In the tradition of Gillian Flynn and Paula Hawkins, The Substitute is a deliciously creepy psychological thriller that will keep you guessing until the very last page.
Warren Botts is a disillusioned Ph.D. taking a break from his lab to teach middle-school science. Gentle, soft-spoken, and introverted, Warren befriends thirteen-year-old Amanda, a lonely student looking for guidance.
One morning, Warren returns from a jog to find Amanda dead, hanging from a tree in his backyard. A police investigation follows, but Warren is unable — or unwilling — to answer the questions that swirl around him. Suspicions mount, and Warren’s peaceful neighbours quickly become hostile.
Meanwhile, an anonymous narrator who possesses a dangerous combination of extreme intelligence and emotional detachment offers insight into events past and present. As the tension builds, we gain an intimate understanding of the power of memories, secrets, and lies.
"It’s for the same audience that flocked toThe Nest, Where’d You Go, Bernadette? or dare I say a little book you might be a fan of,Crazy Rich Asians."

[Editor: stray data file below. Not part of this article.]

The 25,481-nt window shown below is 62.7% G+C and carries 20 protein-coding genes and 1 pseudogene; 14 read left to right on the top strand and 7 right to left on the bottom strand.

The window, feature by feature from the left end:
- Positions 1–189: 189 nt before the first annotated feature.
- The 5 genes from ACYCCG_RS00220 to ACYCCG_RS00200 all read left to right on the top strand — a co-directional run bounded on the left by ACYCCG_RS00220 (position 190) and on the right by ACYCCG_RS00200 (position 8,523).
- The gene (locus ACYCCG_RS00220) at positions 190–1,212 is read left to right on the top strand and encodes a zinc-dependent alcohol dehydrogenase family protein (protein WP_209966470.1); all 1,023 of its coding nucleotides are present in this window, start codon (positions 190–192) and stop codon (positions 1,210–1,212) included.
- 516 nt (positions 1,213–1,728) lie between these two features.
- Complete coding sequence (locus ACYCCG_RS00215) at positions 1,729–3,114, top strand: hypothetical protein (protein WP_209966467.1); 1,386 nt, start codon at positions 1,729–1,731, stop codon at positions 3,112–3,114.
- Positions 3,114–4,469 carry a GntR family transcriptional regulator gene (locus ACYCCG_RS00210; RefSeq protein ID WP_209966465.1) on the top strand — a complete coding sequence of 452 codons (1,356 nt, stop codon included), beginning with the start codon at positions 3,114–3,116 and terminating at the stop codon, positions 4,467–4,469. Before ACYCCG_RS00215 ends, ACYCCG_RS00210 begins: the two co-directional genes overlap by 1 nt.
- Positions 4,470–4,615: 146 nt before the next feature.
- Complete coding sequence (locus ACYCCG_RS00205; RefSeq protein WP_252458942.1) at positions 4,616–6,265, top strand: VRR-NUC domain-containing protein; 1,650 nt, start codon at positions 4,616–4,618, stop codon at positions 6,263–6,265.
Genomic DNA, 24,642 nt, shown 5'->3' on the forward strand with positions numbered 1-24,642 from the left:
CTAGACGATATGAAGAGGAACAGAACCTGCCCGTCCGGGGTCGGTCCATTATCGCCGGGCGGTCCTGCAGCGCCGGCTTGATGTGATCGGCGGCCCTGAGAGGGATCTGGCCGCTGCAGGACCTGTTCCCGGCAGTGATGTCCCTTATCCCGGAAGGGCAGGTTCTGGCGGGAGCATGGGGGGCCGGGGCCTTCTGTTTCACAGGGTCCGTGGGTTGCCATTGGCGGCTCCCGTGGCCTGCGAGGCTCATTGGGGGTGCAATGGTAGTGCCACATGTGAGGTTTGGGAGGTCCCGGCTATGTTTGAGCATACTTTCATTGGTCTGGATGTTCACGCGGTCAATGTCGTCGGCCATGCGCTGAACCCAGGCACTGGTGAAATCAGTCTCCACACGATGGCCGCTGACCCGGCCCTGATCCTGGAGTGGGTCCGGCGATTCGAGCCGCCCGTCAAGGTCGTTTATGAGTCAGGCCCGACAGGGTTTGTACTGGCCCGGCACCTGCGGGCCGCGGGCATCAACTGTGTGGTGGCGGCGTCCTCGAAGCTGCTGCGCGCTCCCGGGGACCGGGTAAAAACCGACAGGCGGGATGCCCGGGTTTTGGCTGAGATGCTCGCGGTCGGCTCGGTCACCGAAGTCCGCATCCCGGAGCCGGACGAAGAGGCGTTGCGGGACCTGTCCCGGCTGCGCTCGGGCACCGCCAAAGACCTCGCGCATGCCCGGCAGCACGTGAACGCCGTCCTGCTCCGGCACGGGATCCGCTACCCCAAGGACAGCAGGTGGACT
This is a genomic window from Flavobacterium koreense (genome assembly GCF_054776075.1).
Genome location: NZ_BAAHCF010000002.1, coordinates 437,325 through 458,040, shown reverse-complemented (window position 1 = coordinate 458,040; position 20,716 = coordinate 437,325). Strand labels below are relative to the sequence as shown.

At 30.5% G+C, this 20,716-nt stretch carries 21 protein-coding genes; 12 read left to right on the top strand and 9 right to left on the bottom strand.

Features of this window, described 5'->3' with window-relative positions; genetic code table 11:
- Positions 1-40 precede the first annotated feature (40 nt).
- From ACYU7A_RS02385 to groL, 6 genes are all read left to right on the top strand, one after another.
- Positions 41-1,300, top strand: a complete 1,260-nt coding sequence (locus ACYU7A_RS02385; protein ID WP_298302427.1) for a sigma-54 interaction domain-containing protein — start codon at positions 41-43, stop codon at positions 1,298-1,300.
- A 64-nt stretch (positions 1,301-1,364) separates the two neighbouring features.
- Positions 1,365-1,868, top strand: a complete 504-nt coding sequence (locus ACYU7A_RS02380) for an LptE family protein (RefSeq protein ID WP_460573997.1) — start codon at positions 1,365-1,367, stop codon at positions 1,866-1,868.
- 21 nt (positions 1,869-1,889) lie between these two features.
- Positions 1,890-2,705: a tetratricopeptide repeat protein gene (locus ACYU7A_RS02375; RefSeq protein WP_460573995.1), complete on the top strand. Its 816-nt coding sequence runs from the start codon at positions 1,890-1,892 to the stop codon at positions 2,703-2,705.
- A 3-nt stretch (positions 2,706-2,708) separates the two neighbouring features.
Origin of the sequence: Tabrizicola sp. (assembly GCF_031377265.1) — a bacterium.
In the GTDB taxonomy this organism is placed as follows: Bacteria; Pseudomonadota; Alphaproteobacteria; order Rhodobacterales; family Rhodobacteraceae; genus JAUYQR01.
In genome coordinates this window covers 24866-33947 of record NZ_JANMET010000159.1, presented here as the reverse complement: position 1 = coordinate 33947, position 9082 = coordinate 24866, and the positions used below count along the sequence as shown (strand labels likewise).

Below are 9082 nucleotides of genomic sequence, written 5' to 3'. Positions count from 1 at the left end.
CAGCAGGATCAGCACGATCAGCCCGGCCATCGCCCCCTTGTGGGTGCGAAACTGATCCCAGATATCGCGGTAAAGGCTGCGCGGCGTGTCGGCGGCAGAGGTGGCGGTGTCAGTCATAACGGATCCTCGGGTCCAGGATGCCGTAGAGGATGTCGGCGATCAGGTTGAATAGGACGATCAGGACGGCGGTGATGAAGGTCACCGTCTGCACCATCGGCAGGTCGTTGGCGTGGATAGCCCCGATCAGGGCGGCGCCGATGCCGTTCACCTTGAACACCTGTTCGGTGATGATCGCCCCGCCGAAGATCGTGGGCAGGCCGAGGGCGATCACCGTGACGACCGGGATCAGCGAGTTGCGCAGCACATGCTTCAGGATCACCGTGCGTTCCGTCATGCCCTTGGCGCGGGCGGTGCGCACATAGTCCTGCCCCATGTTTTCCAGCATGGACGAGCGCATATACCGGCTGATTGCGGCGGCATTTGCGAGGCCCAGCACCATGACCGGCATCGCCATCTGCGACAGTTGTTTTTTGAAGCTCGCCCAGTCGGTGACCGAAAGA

—Kevin Kwan,New York Timesbestselling author ofCrazy Rich Asians
— Elin Hilderbrand
Entertainment Weekly's Summer Must-Read
APublishers Weekly BEST SUMMER BOOKS, 2017
New York Post Best Books of Summer
Redbook's 10 Books You Have To Read This Summer
Relationships are awful. They'll kill you, right up to the point where they start saving your life.
Paul and Alice’s half-sister Eloise is getting married! In London! There will be fancy hotels, dinners at “it” restaurants and a reception at a country estate complete with tea lights and embroidered cloth napkins.
They couldn’t hate it more.
The People We Hate at the Weddingis the story of a less than perfect family. Donna, the clan’s mother, is now a widow living in the Chicago suburbs with a penchant for the occasional joint and more than one glass of wine with her best friend while watchingHouse Hunters International. Alice is in her thirties, single, smart, beautiful, stuck in a dead-end job where she is mired in a rather predictable, though enjoyable, affair with her married boss. Her brother Paul lives in Philadelphia with his older, handsomer, tenured track professor boyfriend who’s recently been saying things like “monogamy is an oppressive heteronormative construct,” while eyeing undergrads. And then there’s Eloise. Perfect, gorgeous, cultured Eloise. The product of Donna’s first marriage to a dashing Frenchman, Eloise has spent her school years at the best private boarding schools, her winter holidays in St. John and a post-college life cushioned by a fat, endless trust fund. To top it off, she’s infuriatingly kind and decent.
As this estranged clan gathers together, and Eloise's walk down the aisle approaches, Grant Ginder brings to vivid, hilarious life the power of family, and the complicated ways we hate the ones we love the most in the most bitingly funny, slyly witty and surprisingly tender novel you’ll read this year.
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